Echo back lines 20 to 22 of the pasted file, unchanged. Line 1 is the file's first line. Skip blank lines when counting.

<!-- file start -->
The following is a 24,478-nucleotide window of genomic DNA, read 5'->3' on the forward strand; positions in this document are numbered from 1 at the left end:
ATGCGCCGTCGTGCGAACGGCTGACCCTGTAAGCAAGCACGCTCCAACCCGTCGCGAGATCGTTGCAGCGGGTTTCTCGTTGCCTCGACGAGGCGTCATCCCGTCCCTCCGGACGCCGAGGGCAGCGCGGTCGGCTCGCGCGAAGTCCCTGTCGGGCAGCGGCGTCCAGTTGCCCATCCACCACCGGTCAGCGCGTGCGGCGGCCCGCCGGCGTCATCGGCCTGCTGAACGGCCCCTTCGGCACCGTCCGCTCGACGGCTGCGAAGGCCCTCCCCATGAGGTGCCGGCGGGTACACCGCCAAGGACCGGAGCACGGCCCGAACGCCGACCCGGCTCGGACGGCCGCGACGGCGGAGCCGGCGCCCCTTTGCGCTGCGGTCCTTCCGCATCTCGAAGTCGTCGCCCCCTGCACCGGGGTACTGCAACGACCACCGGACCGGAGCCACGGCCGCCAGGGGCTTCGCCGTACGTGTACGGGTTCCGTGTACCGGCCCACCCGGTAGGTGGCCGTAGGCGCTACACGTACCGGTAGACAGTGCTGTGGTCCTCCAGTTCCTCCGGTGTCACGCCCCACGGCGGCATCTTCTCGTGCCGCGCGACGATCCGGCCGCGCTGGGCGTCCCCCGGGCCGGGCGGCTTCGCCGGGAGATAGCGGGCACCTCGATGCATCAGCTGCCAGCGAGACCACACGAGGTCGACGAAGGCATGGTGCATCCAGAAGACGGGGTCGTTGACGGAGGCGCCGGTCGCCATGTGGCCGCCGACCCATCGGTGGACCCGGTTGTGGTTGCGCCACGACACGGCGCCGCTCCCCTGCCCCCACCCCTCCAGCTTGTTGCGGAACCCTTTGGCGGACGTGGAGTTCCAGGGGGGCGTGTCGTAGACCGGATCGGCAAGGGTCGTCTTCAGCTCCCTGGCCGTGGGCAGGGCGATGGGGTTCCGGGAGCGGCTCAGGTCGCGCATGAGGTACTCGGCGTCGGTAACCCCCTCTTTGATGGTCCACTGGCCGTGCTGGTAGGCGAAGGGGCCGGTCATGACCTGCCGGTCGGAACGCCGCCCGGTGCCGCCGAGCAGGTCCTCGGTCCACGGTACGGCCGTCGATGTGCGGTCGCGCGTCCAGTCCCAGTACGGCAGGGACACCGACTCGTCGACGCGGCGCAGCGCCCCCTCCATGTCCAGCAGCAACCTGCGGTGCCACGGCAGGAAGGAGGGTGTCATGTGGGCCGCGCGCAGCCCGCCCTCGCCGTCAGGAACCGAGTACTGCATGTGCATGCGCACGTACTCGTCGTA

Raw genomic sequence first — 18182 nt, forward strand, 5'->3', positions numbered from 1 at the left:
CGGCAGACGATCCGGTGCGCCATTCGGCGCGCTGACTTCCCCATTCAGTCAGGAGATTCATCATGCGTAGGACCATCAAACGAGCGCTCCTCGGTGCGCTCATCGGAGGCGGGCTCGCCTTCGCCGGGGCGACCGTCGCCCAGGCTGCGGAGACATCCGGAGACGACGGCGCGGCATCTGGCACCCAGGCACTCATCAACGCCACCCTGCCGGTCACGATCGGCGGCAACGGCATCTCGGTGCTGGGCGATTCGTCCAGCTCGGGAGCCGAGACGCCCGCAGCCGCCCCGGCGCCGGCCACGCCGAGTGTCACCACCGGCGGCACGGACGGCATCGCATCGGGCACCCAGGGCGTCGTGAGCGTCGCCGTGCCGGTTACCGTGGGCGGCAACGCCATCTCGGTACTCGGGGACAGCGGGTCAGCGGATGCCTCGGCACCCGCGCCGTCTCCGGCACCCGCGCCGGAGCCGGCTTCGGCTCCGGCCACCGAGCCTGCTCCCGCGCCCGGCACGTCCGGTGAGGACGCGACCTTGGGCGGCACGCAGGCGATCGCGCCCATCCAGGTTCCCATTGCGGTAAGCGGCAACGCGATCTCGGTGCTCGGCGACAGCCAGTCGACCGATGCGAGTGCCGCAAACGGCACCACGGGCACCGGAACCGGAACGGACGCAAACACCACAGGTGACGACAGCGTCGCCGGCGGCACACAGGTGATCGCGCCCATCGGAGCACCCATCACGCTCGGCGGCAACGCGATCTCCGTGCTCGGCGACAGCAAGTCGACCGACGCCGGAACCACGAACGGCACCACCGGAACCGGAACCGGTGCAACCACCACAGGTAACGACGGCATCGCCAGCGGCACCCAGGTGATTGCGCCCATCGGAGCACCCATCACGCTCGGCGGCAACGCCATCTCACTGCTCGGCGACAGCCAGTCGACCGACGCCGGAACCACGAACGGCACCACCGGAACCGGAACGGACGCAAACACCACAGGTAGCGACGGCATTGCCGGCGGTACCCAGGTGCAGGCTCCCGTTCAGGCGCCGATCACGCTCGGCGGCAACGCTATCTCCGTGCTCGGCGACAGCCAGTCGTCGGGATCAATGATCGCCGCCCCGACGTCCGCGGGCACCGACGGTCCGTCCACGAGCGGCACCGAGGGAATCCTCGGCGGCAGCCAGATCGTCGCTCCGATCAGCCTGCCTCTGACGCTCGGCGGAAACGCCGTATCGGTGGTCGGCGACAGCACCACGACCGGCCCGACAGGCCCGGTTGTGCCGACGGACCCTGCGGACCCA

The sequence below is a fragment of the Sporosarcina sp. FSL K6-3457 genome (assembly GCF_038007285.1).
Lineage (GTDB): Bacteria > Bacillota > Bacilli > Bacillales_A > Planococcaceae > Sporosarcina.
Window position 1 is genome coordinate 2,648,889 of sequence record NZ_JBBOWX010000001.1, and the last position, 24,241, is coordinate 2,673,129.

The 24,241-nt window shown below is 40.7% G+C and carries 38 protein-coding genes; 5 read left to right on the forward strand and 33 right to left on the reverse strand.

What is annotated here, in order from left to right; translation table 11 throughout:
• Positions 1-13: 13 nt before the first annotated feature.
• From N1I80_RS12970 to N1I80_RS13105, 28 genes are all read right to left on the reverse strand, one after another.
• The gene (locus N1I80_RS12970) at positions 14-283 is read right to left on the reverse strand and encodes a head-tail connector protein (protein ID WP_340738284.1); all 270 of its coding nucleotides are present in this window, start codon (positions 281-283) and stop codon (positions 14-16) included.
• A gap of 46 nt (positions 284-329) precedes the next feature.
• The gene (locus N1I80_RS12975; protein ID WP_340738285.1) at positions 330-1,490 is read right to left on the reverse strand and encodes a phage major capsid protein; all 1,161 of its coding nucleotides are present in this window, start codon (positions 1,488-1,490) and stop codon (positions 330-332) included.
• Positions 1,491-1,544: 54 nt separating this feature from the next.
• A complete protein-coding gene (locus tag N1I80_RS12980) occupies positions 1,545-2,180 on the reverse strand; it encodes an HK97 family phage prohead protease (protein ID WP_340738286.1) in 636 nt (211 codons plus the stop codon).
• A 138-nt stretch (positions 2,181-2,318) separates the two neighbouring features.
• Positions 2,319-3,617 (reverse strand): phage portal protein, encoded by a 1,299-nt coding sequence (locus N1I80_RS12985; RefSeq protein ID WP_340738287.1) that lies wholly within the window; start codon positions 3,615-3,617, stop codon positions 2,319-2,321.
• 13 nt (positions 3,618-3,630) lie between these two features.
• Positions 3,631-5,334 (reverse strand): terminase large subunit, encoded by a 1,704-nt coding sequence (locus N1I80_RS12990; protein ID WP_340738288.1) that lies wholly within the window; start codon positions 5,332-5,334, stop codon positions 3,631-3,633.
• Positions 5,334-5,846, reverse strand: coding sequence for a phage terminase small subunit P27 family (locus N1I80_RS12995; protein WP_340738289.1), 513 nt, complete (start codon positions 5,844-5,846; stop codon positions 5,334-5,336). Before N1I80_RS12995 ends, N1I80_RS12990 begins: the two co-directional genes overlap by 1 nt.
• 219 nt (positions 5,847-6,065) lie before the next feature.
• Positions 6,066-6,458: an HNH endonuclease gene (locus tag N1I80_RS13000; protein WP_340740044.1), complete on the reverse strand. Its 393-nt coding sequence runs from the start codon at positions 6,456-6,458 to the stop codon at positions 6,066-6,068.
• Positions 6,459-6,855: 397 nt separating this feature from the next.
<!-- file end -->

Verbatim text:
• Positions 3,631-5,334 (reverse strand): terminase large subunit, encoded by a 1,704-nt coding sequence (locus N1I80_RS12990; protein ID WP_340738288.1) that lies wholly within the window; start codon positions 5,332-5,334, stop codon positions 3,631-3,633.
• Positions 5,334-5,846, reverse strand: coding sequence for a phage terminase small subunit P27 family (locus N1I80_RS12995; protein WP_340738289.1), 513 nt, complete (start codon positions 5,844-5,846; stop codon positions 5,334-5,336). Before N1I80_RS12995 ends, N1I80_RS12990 begins: the two co-directional genes overlap by 1 nt.
• 219 nt (positions 5,847-6,065) lie before the next feature.